I wish to underline how this goal is fully shared by the Catholic Church in Canada which is committed to quietly and patiently studying ways and means of walking in a real and meaningful process of healing and reconciliation with Indigenous Peoples. For its part, the Canadian Conference of Catholic Bishops, since last February, has sponsored Listening Sessions all across Canada with representatives of our Indigenous communities – mostly elders.
These meetings were born out of the conviction that the first verbs to be combined to promote an authentic process of healing and reconciliation are not “planning” and “doing”, but “listening” and “meeting”. Here is an example of a question shared during these Listening Sessions: “Where should we, as Church, be putting our energy as we continue to learn to walk with Indigenous People? What would you like to see first in strengthening relations between Indigenous People and the Catholic Church in your territory? “. Such listening sessions show a way forward and are being encouraged in every diocese and region in the country.
Permettez-moi de vous partager une dernière pensée. Nous savons tous combien la bonne santé du monde comme celle de chaque nation dépend de manière particulière de la bonne santé des jeunes, des nouvelles générations. Le Pape François est en train de mettre le projecteur sur les jeunes, à travers ce qui s’est vécu les mois passés et ce qui est à venir, avec trois grands évènements dans la vie de l’Église : un Pré-Synode qui a eu lieu à Rome en mars dernier, le Synode des évêques d’octobre prochain entièrement consacré aux jeunes, et la Journée Mondiale de la Jeunesse qui aura lieu à Panama en janvier 2019.
Le Pré-Synode de Rome a rassemblé 315 jeunes adultes du monde entier pour une semaine intense de dialogue, de fraternité et de rencontre avec le Pape François. Cela a permis de définir l’agenda du prochain Synode des évêques. Trois canadiens étaient présents à cette rencontre et ont offert des contributions significatives : un jeune issu des premières Nations de Saskatoon, une jeune franco-ontarienne de Toronto et le recteur du Séminaire de la ville de Québec.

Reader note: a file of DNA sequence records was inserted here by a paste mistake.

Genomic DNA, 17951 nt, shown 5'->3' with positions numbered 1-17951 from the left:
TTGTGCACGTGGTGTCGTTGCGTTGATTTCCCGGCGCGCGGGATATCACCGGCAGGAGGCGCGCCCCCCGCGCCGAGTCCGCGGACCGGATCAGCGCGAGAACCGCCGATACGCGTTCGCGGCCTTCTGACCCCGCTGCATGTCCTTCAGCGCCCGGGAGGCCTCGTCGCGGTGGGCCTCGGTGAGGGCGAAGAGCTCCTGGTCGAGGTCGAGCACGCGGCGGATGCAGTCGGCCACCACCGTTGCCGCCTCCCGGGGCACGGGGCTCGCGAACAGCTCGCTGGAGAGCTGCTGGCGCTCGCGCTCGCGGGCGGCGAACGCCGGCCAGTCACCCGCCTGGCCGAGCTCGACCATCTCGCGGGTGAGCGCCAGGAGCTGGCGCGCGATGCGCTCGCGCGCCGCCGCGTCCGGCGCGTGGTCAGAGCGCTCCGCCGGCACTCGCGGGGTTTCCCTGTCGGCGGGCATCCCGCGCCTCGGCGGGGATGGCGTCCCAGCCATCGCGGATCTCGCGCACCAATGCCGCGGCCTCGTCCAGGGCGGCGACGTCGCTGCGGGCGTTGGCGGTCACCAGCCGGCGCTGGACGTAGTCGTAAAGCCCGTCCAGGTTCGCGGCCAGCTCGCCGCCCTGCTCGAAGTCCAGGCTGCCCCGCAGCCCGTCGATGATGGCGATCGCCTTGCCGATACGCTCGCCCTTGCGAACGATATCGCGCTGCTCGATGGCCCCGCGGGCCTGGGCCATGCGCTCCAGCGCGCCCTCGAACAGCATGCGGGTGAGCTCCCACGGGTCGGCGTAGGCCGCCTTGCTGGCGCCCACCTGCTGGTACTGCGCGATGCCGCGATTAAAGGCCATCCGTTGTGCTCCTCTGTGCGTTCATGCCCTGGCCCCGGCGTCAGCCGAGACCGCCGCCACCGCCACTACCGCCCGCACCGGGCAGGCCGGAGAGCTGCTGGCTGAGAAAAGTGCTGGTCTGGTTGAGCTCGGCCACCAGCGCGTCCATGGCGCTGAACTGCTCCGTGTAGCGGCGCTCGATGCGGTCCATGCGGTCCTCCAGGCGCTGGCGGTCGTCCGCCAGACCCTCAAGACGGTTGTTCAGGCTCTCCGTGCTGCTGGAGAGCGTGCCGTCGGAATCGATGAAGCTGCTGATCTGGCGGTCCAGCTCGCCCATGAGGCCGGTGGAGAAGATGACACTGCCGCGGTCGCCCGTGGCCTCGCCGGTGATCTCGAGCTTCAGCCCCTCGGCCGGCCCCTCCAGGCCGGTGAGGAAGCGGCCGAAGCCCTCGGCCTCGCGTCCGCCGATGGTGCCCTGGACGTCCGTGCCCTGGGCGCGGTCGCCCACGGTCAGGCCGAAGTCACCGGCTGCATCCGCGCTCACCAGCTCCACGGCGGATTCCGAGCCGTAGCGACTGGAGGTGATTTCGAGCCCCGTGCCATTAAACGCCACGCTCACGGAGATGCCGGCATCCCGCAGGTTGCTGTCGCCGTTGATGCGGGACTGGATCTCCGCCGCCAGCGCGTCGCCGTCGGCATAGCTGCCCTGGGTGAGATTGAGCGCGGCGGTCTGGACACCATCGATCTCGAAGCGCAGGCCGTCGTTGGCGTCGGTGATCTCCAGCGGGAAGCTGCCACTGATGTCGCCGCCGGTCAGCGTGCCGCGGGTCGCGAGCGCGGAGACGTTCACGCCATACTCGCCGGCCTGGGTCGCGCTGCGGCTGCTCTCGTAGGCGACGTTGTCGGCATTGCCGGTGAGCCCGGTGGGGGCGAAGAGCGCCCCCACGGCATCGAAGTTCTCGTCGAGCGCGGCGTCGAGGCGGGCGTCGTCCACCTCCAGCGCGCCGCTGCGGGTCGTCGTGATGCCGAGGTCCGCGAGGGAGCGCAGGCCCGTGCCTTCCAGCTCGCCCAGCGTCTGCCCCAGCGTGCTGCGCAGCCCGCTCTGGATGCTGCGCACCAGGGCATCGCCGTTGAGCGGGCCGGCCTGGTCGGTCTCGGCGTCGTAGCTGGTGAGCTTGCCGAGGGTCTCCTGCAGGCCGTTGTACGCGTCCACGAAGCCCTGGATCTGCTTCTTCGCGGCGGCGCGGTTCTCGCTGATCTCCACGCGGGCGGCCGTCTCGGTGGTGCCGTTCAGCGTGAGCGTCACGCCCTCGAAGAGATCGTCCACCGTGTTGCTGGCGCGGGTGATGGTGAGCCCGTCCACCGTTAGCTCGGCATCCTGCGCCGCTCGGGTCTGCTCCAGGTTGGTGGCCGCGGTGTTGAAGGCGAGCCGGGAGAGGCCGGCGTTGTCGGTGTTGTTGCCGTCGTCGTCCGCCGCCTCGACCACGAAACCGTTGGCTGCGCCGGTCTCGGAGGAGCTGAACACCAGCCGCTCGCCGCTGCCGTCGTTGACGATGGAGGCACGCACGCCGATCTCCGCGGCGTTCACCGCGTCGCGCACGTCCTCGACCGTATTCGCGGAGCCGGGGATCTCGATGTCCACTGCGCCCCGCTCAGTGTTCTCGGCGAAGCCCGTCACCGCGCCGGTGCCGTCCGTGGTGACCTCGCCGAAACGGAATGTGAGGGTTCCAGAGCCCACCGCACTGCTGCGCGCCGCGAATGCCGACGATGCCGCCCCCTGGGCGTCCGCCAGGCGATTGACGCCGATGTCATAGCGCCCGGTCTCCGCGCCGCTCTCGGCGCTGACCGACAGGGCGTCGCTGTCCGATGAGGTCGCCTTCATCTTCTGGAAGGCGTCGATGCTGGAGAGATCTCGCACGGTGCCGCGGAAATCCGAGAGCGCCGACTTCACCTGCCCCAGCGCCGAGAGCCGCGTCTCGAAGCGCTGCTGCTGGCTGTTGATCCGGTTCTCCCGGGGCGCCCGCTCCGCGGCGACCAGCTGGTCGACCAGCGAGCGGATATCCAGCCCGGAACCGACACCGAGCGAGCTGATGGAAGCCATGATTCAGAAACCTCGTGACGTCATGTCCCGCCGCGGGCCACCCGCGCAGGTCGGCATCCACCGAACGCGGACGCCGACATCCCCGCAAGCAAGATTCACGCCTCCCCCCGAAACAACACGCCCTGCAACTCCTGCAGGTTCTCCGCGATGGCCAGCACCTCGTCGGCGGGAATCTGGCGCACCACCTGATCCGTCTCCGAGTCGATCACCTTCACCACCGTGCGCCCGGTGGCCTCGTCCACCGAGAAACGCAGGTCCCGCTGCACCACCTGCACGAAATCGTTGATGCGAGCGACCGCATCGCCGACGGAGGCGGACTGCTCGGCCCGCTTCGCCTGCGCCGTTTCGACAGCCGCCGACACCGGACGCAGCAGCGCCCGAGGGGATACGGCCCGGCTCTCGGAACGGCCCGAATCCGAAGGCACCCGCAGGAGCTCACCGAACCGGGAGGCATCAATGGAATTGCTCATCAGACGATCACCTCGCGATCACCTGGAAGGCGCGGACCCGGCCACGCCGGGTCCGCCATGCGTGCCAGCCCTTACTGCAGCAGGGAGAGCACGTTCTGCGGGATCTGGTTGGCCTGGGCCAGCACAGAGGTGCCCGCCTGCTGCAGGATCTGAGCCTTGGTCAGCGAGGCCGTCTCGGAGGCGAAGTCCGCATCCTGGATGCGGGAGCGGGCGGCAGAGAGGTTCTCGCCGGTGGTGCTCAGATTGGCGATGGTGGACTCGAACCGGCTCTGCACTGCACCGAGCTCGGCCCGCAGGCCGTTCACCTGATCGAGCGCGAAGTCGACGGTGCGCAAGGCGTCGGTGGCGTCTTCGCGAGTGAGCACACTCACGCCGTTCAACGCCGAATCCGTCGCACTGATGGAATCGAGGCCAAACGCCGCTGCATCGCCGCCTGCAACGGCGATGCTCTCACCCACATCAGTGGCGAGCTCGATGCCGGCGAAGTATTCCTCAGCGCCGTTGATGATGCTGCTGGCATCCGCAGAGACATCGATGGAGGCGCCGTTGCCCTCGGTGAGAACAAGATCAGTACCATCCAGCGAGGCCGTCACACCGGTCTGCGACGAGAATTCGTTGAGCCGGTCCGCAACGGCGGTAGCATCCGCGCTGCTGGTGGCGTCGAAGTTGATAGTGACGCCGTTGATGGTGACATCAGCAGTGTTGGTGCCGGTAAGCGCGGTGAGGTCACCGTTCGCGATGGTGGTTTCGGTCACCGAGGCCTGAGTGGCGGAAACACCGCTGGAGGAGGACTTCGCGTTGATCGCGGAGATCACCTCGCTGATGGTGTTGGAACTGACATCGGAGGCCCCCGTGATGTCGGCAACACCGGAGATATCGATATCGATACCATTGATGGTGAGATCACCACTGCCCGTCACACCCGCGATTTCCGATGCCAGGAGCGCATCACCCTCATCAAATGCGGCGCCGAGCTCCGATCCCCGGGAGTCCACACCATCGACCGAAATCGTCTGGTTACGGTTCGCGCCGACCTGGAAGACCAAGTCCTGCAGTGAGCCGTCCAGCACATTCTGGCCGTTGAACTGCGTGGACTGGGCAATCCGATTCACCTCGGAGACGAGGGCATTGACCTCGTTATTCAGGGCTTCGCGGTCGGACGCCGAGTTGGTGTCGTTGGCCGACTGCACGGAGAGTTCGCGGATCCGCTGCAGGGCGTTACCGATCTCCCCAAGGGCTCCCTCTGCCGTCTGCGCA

The October 2018 General Assembly of the Synod of Bishops will focus on the challenging and timely theme: “Young People, Faith and Discernment”. Many Canadian dioceses and communities have been preparing for this great gathering of Church leaders and young adults in Rome. Last October, I had the privilege of taking part in a live, national television “Town Hall” program from the studios of Canada’s Salt and Light Catholic Television Network in Toronto. During that dynamic, trans-Canada conversation, Pope Francis himself joined us by satellite from the Vatican with a splendid Message. The many young Canadian women and men who participated in the televised consultation, coast-to-coast, realized once again how much Pope Francis wanted to hear directly from young people about their hopes and dreams for the Church.
We remember with gratitude the visit of Pope St. John Paul II to Toronto on the occasion of World Youth Day in 2002 and the great effect that it had upon both the youth who attended and upon the wider society. Many Canadian young people will travel to Panama in January of 2019 to participate with Pope Francis in the 33rd World Youth Day and I am confident they will bring back with them something of that unity and harmony of which we have spoken and which is so important to Pope Francis.
This evening as we celebrate the Feast Day of the Pope we also say “Congratulations” to Canada as it basks in the afterglow of its 150th Anniversary of Confederation one year ago! Thank you once again for your presence at this Reception in the Pope’s house on our shores. Enjoy the evening!